Mayor Michael R. Bloomberg, Deputy Mayor for Economic Development Robert K. Steel andDepartment of Housing Preservation and DevelopmentCommissioner Mathew M. Wambua today launched theadAPT NYCCompetition, a pilot program to develop a new housing model for the Citys growing small-household population.adAPT NYCseeks to create additional choices within New York Citys housing market to accommodate the citys changing demographics.Currently New York City has 1.8 million one- and two-person households, but only one million studios and one-bedrooms. The design competition involves a Request for Proposals for a rental building composed primarily, or completely, of micro-units apartments smaller than what is allowed under current regulations. New York Citys housing codes have not kept up with its changing population, and currently do not allow an entire building of micro-units. Under this pilot program, Mayor Bloomberg will waive certain zoning regulations at a City-owned site at 335 East 27thStreet in the Kips Bay neighborhood of Manhattan to test the market for this new housing model. The Mayor made the announcement at the American Institute of Architects Center for Architecture and also was joined by Deputy Mayor for Health and Human Services Linda I. Gibbs, City Planning Commissioner Amanda Burden and Buildings Commissioner Robert LiMandri, whose agencies collaborated with the Department of Housing Preservation and Development on the creation of this design competition.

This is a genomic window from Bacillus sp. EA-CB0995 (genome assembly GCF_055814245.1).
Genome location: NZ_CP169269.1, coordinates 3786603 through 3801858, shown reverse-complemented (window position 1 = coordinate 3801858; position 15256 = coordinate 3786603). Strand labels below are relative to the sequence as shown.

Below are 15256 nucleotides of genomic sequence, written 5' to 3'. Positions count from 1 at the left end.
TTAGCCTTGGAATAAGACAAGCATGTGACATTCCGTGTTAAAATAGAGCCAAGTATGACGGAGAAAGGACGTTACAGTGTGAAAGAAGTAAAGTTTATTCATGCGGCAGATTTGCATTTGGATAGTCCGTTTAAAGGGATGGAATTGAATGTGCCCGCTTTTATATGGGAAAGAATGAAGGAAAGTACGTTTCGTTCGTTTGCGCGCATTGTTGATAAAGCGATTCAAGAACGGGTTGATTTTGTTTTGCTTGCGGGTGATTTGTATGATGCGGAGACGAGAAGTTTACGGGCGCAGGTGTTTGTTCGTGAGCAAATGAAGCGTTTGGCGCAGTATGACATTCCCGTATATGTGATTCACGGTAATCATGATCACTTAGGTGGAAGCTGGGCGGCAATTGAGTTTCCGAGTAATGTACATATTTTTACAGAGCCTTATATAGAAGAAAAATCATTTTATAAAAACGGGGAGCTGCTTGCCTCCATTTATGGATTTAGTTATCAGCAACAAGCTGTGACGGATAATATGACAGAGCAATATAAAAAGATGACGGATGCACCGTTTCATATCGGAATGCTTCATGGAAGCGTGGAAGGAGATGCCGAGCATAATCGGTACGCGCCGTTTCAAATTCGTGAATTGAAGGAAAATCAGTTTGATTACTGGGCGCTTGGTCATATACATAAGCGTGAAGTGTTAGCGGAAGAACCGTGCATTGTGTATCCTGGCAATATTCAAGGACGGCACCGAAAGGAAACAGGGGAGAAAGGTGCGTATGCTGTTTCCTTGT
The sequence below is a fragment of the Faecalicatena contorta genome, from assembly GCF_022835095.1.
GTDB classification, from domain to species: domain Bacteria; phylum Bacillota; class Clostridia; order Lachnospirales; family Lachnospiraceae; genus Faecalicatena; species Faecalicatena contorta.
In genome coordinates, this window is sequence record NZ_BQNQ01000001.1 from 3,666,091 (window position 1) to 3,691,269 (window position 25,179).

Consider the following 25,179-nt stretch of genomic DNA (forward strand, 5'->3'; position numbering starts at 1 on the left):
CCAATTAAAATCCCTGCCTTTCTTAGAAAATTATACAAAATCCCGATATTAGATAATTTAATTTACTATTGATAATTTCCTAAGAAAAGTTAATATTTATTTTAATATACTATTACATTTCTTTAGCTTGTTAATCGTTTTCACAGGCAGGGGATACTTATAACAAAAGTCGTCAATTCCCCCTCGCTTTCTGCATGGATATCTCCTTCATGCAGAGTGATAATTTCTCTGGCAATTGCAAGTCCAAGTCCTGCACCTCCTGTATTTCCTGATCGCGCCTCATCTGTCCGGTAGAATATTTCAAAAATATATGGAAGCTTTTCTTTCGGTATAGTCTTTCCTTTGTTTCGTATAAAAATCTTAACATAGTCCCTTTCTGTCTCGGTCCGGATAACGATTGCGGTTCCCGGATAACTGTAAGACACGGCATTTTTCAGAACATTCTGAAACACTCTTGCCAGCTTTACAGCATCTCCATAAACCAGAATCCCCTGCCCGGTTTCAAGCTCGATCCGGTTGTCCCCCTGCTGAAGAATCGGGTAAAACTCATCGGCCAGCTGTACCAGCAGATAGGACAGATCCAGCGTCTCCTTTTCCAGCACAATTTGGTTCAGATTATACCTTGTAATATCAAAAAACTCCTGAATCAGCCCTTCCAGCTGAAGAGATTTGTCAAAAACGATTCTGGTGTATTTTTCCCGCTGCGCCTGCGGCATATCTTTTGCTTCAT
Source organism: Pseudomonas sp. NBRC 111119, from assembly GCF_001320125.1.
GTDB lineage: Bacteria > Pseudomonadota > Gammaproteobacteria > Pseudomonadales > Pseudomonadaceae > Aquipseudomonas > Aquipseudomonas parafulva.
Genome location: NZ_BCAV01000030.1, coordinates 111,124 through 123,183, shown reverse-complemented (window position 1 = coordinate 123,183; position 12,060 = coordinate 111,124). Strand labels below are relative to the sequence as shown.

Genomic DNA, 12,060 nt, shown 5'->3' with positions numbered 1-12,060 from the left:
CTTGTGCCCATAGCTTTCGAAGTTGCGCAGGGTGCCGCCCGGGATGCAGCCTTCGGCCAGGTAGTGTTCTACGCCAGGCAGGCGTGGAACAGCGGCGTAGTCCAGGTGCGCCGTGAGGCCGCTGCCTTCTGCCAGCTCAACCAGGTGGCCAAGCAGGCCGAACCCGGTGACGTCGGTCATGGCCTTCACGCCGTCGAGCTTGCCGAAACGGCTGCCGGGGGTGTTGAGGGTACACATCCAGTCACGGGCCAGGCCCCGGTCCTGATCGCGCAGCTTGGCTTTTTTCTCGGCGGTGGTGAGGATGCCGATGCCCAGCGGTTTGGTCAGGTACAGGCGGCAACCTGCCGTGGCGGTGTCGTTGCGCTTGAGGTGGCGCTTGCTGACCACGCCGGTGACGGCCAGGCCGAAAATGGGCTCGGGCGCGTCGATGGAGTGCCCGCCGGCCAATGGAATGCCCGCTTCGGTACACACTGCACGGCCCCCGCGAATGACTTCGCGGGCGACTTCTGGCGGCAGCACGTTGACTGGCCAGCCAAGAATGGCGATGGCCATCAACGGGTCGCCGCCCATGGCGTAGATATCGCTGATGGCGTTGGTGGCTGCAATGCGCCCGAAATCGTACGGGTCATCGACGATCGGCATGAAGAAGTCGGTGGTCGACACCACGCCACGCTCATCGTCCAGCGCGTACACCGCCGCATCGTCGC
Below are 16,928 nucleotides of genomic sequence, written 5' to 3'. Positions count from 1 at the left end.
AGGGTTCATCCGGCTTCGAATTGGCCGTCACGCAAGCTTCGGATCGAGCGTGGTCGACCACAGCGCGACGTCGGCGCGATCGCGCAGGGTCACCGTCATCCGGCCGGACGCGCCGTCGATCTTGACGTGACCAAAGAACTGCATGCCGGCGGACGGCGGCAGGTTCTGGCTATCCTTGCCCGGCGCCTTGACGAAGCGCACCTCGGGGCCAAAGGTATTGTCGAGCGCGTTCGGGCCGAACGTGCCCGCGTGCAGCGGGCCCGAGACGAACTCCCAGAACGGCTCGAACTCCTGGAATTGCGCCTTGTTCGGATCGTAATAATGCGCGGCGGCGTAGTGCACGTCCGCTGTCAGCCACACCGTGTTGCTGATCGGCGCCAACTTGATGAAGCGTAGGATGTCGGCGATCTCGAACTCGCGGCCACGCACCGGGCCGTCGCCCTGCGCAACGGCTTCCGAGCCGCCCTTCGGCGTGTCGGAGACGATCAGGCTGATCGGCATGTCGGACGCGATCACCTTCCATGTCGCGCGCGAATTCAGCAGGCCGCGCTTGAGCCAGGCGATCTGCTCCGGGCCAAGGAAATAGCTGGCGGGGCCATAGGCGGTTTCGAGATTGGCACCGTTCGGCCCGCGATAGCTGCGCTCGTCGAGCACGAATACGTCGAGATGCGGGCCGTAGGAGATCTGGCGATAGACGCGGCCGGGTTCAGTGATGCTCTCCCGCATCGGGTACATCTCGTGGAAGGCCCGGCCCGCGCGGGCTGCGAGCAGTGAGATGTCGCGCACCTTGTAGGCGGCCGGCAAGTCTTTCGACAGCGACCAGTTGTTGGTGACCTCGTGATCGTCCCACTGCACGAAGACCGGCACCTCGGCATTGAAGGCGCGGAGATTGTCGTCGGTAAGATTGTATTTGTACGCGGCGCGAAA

Developing housing that matches how New Yorkers live today is critical to the Citys continued growth, future competitiveness and long-term economic success, said Mayor Bloomberg. People from all over the world want to live in New York City, and we must develop a new, scalable housing model that is safe, affordable and innovative to meet their needs.

Once again the Bloomberg Administration tackles age-old issues with fresh thinking and a willingness to experiment with new ideas, said Jerilyn Perine, Executive Director of the Citizens Housing and Planning Council. This pilot project will not only create new types of much needed housing; but will also set the stage for much need regulatory relief to make room for more housing choices for our growing population.

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